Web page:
By divine design, fathers are to preside over their families in love and righteousness and are responsible to provide the necessities of life and protection for their families. Mothers are primarily responsible for the nurture of their children. In these sacred responsibilities, fathers and mothers are obligated to help one another as equal partners.

With our gender comes specific, equal roles within the family and society. Some have argued that these roles undermine the equality of men and women. Two principles apply here: first, it is important to understand that 'equal' does not necessarily mean 'same'. Two men may have many differences from the other, yet they may stand on equal ground. Second, we drastically undervalue human life when we suggest that a woman is only a mother. There is no more important role in any organization than being a righteous mother. No CEO or political leader or academic genius can influence society or perform so hallowed a work as a mother with her children.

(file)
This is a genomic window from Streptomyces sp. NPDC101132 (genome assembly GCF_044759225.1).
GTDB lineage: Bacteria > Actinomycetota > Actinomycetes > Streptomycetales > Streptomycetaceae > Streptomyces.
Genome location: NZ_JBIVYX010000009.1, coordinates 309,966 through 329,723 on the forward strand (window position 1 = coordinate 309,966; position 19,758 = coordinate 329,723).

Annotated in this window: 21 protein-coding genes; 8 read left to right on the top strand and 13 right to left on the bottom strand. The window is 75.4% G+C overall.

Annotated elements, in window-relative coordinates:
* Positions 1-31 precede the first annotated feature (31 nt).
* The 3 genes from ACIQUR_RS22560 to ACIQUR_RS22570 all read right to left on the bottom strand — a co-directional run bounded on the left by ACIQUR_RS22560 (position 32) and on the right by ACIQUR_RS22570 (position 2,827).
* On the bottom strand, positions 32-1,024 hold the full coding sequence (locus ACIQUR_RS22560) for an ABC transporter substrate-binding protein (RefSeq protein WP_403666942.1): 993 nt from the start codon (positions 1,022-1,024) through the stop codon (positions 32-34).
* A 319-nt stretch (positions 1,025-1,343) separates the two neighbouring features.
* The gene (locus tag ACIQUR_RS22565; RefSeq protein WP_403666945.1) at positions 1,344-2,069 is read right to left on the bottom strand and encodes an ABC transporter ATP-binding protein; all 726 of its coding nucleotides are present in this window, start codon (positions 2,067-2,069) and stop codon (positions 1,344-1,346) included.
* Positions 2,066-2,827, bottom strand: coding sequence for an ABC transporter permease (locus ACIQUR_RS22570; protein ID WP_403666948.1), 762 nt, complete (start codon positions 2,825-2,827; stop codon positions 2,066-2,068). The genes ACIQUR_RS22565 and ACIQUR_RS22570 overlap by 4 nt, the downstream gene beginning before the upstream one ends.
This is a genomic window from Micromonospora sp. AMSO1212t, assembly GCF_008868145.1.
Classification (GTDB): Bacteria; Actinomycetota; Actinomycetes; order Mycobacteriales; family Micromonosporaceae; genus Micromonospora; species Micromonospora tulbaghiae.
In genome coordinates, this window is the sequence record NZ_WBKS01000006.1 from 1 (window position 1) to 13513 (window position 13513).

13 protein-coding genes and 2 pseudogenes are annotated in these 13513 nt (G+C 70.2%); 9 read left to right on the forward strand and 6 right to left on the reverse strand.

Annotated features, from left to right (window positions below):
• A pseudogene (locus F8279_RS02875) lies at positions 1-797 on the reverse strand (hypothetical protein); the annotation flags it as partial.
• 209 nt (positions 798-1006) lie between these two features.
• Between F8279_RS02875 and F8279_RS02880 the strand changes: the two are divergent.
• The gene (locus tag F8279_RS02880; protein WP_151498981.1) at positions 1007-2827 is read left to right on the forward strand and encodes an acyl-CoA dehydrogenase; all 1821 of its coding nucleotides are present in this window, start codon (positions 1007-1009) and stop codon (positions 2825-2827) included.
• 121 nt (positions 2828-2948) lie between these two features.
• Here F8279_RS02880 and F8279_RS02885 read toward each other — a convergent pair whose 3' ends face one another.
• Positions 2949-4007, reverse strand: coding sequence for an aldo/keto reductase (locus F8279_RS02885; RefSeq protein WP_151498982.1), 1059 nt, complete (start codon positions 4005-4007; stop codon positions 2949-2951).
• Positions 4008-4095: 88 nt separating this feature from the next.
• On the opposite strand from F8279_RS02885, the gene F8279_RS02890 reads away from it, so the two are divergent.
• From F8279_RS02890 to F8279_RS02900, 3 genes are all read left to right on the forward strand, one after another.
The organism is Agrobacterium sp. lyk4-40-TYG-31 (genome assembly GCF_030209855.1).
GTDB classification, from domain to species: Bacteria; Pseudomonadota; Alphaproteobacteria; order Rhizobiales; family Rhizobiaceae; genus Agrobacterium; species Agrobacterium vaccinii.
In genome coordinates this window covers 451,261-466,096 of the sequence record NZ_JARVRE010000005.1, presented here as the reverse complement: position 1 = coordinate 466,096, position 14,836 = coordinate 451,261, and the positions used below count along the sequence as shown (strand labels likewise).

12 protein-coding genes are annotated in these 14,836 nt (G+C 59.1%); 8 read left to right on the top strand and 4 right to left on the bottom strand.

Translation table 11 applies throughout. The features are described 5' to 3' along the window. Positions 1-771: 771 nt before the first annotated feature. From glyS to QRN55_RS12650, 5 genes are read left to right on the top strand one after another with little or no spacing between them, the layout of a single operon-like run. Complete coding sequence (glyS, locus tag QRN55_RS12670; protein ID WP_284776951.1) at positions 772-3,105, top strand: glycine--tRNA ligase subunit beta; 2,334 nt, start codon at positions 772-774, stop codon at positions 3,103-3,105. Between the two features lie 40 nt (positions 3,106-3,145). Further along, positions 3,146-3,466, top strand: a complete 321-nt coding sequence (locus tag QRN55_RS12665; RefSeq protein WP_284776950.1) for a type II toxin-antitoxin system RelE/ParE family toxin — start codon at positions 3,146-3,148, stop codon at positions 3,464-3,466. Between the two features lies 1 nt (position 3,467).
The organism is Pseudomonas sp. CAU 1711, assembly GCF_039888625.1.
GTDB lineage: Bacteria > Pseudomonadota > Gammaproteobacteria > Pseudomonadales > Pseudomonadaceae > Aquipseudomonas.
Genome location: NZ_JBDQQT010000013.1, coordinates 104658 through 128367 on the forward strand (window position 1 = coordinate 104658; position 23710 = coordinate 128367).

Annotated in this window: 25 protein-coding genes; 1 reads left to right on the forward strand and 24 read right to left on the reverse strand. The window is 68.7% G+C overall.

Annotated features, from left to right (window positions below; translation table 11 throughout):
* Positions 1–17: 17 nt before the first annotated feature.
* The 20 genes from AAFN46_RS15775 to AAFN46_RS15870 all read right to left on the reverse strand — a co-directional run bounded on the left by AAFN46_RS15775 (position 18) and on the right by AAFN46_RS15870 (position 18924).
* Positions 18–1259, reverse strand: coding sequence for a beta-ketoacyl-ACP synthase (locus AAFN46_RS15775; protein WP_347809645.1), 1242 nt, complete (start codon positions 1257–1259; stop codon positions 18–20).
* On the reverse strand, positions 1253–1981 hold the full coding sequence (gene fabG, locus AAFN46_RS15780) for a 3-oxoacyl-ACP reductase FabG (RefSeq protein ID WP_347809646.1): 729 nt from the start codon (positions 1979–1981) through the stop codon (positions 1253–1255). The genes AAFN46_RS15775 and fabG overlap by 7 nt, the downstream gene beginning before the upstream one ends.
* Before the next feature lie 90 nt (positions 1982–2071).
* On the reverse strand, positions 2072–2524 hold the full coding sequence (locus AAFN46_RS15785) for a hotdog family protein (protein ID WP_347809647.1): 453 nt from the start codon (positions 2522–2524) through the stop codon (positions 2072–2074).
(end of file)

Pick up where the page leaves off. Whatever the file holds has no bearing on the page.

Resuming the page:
Elder Cook admonished: 'No woman should ever feel the need to apologize or feel that her contribution is less significant because she is devoting her primary efforts to raising and nurturing children. Nothing could be more significant in our Father in Heaven's plan.' At the same time, 'we should all be careful not to be judgmental or assume that sisters are less valiant if the decision is made to work outside the home. We rarely understand or fully appreciate people's circumstances. Husbands and wives should prayerfully counsel together, understanding they are accountable to God for their decisions.'